Meat Giants Face Ire in Washington Amid U.S. Beef Surge

Meatpackers are in the crosshairs of U.S. lawmakers including traditional allies as ranchers complain that beef processors are abusing market power to gain out-sized margins at their expense.

Four giant companies control more than 80% of U.S. beef processing. Ranchers and cattle feeders are seething over a surge in retail beef prices this year that they say has resulted in little improvement in the prices they receive for livestock, repeating a pattern during the early months of the Covid-19 pandemic.

Rural Republican senators, traditionally allies of business interests, have been criticizing meatpacking companies as farm and cattle groups demand more scrutiny of the industry. Executives from Tyson Foods Inc. and JBS USA -- the two biggest U.S. beef packers -- testified Wednesday at the U.S. Senate’s Judiciary Committee.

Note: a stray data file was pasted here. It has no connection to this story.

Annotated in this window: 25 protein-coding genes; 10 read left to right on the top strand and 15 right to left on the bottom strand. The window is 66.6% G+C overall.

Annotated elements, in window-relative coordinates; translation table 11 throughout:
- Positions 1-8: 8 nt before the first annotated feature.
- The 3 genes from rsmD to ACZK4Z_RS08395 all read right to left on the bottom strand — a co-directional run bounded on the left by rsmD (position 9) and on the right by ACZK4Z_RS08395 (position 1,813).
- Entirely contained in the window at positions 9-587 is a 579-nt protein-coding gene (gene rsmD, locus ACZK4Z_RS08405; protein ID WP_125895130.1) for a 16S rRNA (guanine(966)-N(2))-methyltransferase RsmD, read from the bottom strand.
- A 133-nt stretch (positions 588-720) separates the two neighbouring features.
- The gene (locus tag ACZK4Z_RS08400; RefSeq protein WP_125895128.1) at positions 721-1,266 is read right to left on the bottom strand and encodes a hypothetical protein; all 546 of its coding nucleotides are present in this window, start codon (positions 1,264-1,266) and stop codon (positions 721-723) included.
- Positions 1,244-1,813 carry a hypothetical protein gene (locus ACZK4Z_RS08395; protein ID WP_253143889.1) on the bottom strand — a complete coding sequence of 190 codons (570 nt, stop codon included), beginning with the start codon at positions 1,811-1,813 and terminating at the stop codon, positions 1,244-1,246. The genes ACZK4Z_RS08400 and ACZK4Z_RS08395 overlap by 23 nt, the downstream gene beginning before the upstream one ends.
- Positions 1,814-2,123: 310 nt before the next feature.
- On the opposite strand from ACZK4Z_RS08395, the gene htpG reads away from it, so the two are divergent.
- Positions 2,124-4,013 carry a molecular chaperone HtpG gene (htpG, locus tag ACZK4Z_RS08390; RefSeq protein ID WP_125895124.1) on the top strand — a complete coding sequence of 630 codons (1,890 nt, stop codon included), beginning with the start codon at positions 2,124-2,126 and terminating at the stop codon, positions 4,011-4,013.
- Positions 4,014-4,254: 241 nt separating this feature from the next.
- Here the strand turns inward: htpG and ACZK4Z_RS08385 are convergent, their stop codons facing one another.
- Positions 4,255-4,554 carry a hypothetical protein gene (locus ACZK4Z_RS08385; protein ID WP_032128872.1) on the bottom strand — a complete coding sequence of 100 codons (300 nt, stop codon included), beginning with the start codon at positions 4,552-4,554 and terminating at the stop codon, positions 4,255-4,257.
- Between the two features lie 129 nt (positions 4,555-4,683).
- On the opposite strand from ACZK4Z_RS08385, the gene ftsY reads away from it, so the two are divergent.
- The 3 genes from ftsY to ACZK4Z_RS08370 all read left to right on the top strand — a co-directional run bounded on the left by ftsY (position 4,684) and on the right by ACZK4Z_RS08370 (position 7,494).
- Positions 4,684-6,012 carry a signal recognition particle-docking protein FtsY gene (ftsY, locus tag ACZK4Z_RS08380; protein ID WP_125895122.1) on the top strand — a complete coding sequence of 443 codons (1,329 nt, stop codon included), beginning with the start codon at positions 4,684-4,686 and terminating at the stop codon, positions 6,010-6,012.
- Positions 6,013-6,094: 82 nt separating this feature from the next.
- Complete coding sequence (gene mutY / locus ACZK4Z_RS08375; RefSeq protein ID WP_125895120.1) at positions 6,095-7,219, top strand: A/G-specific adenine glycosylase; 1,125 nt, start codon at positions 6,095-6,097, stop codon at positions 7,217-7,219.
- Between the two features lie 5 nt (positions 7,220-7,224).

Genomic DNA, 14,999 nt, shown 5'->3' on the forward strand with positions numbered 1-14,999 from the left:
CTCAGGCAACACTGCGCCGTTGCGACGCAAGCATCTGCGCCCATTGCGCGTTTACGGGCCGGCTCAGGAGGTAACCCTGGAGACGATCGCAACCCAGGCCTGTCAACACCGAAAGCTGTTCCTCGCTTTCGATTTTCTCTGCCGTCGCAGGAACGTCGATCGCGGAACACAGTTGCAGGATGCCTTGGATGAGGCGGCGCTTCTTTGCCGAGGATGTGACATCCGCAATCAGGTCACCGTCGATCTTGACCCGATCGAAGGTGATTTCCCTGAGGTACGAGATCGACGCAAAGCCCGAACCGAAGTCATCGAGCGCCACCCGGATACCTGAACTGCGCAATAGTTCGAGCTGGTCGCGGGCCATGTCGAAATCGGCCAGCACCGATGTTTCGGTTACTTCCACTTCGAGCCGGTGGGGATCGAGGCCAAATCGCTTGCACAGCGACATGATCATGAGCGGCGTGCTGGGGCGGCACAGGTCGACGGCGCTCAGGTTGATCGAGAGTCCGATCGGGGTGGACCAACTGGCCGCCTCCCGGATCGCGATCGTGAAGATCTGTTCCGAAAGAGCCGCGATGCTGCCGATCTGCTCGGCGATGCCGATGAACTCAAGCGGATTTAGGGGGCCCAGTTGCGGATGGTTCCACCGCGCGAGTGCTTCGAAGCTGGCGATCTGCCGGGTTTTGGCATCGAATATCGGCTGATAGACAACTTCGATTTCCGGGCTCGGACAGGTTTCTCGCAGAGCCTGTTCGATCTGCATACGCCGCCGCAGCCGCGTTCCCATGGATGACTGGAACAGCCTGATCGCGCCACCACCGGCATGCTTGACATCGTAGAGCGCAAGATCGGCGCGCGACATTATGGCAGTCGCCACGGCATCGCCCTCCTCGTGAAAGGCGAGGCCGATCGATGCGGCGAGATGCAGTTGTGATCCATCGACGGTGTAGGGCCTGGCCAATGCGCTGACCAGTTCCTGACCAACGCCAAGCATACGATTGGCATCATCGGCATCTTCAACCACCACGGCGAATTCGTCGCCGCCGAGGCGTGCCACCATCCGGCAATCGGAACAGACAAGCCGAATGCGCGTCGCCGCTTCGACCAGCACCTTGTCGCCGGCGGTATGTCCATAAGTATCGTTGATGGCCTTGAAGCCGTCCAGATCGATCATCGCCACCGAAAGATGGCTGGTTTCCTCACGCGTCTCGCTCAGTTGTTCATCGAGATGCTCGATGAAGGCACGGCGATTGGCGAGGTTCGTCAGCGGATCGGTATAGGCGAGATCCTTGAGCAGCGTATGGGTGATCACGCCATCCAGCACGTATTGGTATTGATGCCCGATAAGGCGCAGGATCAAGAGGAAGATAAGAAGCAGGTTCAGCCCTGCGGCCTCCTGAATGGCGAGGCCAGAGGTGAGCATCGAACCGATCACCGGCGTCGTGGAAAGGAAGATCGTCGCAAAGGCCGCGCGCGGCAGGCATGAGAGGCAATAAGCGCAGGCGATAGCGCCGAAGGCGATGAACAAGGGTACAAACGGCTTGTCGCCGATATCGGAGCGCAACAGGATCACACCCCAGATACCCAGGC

Shane Miller, group president of fresh meats for Tyson Foods defended high beef prices and comparatively lower cattle values. The price swings have “everything to do with the law of supply and demand” and “unprecedented market shocks we’ve faced over the past 18 months,” he told senators.

Rob Larew, president of the National Farmers Union, blamed “market manipulation by multinational meat companies like those represented here today.” Larew called on senators to “push for much more vigorous antitrust enforcement to rein in the unchecked power of the packers, and if need be, bust ‘em up.”

“The present situation for small cow-calf producers is untenable,” said Republican Senator Josh Hawley of Missouri. “Something is seriously wrong here and it cannot go on here as it is.”